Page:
Students immersed in history of school desegregation in Farmville
A group of Valley high schoolers recently traveled to Farmville to visit historical sites and people from one of the cases that became Brown v. Board of Education. The twist? The teenagers were the tour guides. WMRA's Randi B. Hagi reports.
In 1951, an African American student at R.R. Moton High School in Farmville organized a student strike. Her name was Barbara Johns. For two weeks, she and her 400-some classmates boycotted classes in protest of their school's poor condition – which was markedly inferior to the white school in town. They gained the support of NAACP attorneys Oliver Hill and Spottswood Robinson, who filed the federal lawsuit Davis v. Prince Edward County.
BEAU DICKENSON: And that goes before the steps of the Supreme Court of this nation in 1954, three years later, as the most landmark Supreme Court case that touched every single community in this country.
Beau Dickenson, the social studies supervisor for Rockingham County Public Schools, has been bringing students to the Moton Museum since 2015 to learn this history in the very building where it happened.
DICKENSON: The schools that you go to are not segregated, Jim Crow schools. You live this experience. You are part of this narrative. You are part of this legacy.
Twenty-four students from the county's four high schools have been researching this history in an independent study course. Last Thursday, they presented what they learned – to one another, their teachers, and to some of the strikers themselves.
One of the attendees was Joan Johns Cobbs – younger sister of the strike leader, Barbara.
[people talking in the background]
JOAN JOHNS COBBS: I just think it's great that they are doing this. I think it will teach them a lot, too, about the history, and maybe inspire some of them to do something themselves.
Halla Baugher, a junior at East Rockingham High School, was part of the first group that presented.
HALLA BAUGHER: We were super nervous, being the first people, and especially since her sister's here! We were so stressed that we weren't going to get all the information right! … It is genuinely just such an interesting movement, and there's so many individuals to learn about.
They gave an overview of Johns's life and her motivation to seek a just and quality education. Then, Juan Andres Garcia performed an original song that they wrote.
JUAN ANDRES GARCIA [singing]: I won't be minimized, and I won't be defined by your society. I just want to be free …
Cobbs was really touched.
COBBS: I was so impressed with that song. The lyrics and how it was all put together and the rhythm of it. It was beautiful. It was wonderful.
The group also toured downtown Farmville, including the First Baptist Church.
DICKENSON: It was in the basement of this church where the students met somewhat secretly with Oliver Hill and Spottswood Robinson …
In 1959, Prince Edward County closed all of their public schools for five years, trying to forestall integration. They created private schools for white students only. Broadway student Jordan Passarelli continues the story.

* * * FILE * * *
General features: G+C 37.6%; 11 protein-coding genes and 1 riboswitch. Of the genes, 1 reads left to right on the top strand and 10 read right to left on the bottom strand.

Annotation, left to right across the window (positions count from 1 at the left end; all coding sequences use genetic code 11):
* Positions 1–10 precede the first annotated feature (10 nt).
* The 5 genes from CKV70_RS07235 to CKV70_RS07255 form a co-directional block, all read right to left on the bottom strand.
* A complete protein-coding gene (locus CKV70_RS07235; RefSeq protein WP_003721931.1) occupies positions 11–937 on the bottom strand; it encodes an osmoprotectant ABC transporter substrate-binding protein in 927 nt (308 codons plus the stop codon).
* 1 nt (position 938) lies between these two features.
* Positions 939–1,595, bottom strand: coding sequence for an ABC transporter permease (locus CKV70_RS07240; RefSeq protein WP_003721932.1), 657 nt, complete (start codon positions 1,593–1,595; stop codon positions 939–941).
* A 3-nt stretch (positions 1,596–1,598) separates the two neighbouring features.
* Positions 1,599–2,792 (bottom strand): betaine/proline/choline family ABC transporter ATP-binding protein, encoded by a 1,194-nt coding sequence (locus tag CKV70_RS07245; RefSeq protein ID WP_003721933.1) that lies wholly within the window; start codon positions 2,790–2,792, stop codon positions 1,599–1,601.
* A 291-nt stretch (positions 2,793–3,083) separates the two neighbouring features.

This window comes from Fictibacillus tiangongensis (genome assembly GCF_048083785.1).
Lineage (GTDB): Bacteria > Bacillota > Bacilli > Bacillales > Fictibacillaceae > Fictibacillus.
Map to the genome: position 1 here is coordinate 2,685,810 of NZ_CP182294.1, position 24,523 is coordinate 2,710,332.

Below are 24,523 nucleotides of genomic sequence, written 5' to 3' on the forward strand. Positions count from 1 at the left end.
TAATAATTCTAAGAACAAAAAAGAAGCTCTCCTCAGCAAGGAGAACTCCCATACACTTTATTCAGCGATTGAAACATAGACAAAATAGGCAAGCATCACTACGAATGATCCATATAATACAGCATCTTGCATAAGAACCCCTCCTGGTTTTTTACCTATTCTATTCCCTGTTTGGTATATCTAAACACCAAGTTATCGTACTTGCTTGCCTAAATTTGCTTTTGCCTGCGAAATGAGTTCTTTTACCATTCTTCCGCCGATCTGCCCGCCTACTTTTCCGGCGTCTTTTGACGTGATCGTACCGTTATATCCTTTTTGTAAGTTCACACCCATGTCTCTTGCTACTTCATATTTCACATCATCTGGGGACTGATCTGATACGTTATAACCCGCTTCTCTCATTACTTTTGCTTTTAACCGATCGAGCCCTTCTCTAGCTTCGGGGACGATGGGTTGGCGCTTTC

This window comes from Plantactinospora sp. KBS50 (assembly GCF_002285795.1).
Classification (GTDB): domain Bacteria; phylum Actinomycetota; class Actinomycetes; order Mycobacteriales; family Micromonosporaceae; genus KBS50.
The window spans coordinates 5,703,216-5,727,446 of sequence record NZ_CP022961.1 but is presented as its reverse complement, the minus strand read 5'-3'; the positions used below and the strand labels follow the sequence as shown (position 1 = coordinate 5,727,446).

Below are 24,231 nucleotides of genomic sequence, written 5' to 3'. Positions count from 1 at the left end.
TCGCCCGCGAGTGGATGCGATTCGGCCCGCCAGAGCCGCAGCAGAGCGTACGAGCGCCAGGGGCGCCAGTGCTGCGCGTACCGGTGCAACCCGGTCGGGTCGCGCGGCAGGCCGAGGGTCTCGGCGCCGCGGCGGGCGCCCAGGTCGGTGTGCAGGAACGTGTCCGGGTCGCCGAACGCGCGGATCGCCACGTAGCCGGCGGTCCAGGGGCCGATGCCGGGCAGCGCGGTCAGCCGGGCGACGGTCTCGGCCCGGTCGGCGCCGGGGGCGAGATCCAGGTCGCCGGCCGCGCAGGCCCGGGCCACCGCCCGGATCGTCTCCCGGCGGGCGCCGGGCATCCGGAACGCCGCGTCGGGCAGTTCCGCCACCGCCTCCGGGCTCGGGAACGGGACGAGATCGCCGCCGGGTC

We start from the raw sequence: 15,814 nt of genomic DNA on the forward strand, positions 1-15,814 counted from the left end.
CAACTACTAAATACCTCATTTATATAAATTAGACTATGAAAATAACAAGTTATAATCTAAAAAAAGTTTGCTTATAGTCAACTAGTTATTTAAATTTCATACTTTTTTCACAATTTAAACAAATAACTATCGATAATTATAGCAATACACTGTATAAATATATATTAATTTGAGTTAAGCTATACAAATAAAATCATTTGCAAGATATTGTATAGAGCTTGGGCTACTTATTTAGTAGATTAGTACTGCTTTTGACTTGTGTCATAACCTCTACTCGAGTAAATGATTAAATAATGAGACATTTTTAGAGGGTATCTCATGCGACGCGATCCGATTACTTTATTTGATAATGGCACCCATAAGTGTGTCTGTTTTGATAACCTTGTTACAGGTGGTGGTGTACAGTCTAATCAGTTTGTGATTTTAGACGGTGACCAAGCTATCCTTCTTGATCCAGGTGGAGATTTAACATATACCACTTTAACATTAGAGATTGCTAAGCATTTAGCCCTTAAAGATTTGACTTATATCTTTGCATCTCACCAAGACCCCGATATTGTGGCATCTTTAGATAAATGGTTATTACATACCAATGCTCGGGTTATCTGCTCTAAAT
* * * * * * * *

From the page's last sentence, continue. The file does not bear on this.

JORDAN PASSARELLI: Every school across the county had slammed its doors in the faces of young Black students … temporarily denying them of an education and leaving their futures hanging in uncertain liminality. L. Francis Griffin and his supporters could not stand for this, so they designed free schools for the children of Prince Edward County.
Another group from Spotswood built a Jenga tower. Chloe Leach used it to demonstrate how the students' demands for equality disrupted segregation.
CHLOE LEACH: Rattling up the balance that keeps it together, causing it to fall. [blocks crash down] Rebuild the system better.
I asked Dickenson how the state's history standards could affect these field trips. He said the draft adopted by the Virginia Board of Education earlier this month preserves students' ability to learn about issues such as segregation.
DICKENSON: There are certainly chapters of our history that we celebrate, that make us feel patriotic, and that should be central to our curriculum, but at the same time we have to own the more uncomfortable parts of our past and understand why they happened. … And within those stories, like Moton, we have incredible moments of pride in how people, Americans, responded to those challenges.
Back in November, the board rejected a draft that was criticized by several education organizations.
DICKENSON: The initial draft of those standards deleted Martin Luther King, Jr. from elementary school. … It referred to native, indigenous peoples as America's first immigrants. Those mistakes do harm to students and communities.
Dickenson noted that he was not taught about school segregation as a kid in Rockingham County. The former student strikers seemed heartened that this generation knows what they experienced. Rev. J. Samuel Williams told the group –
REV. J. SAMUEL WILLIAMS, JR.: The Moton Museum – don't forget this – is a movement. All of you are a part of a movement. You don't know what it's going to bring forward. … Be active in your community.
[Juan Andres Garcia singing]
Joan Johns Cobbs added that, despite all she went through, she couldn't imagine going to school in fear of gun violence – and called on today's youth to pick up that mantle.